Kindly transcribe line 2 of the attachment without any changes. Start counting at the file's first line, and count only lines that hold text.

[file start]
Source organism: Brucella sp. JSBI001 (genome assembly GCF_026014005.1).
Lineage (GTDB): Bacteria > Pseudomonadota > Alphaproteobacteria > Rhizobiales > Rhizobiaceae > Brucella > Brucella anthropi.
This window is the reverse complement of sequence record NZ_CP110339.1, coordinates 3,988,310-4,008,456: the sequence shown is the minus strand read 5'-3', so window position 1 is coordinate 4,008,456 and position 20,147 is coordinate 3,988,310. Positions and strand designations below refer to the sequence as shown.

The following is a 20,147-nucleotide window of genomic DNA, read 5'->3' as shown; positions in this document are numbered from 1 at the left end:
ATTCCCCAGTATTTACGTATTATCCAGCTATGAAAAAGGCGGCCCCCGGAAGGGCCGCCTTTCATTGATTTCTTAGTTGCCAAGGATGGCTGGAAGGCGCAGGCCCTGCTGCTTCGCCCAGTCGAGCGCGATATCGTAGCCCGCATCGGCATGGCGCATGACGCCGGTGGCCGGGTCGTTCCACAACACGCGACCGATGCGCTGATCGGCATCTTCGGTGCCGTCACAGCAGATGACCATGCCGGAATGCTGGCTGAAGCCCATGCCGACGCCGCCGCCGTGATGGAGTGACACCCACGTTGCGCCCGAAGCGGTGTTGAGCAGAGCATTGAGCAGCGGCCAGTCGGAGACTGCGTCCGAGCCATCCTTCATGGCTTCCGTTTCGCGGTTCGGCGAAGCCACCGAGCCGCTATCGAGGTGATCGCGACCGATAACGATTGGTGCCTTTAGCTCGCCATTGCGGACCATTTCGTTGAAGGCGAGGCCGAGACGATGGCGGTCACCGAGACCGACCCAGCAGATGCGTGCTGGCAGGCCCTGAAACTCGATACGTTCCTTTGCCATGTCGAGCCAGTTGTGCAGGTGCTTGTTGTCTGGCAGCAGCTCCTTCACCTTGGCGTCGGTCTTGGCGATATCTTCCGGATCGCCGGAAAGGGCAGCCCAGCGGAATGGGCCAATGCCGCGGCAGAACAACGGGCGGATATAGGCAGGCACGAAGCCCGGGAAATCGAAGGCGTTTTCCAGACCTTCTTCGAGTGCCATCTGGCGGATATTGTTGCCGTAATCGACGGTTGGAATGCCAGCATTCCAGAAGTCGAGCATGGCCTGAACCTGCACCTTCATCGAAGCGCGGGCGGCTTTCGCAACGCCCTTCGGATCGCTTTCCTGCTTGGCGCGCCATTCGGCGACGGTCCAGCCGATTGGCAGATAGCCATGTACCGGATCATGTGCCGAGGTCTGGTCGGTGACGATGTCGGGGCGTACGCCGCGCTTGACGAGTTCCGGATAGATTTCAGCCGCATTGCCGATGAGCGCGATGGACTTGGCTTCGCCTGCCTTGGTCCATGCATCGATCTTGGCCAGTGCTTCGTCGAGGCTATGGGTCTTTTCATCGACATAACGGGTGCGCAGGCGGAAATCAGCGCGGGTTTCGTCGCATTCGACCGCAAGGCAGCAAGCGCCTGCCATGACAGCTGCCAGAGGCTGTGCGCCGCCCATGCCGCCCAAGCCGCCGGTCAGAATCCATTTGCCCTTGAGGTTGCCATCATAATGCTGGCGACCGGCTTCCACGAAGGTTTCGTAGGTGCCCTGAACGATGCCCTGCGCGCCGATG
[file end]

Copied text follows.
Lineage (GTDB): Bacteria > Pseudomonadota > Alphaproteobacteria > Rhizobiales > Rhizobiaceae > Brucella > Brucella anthropi.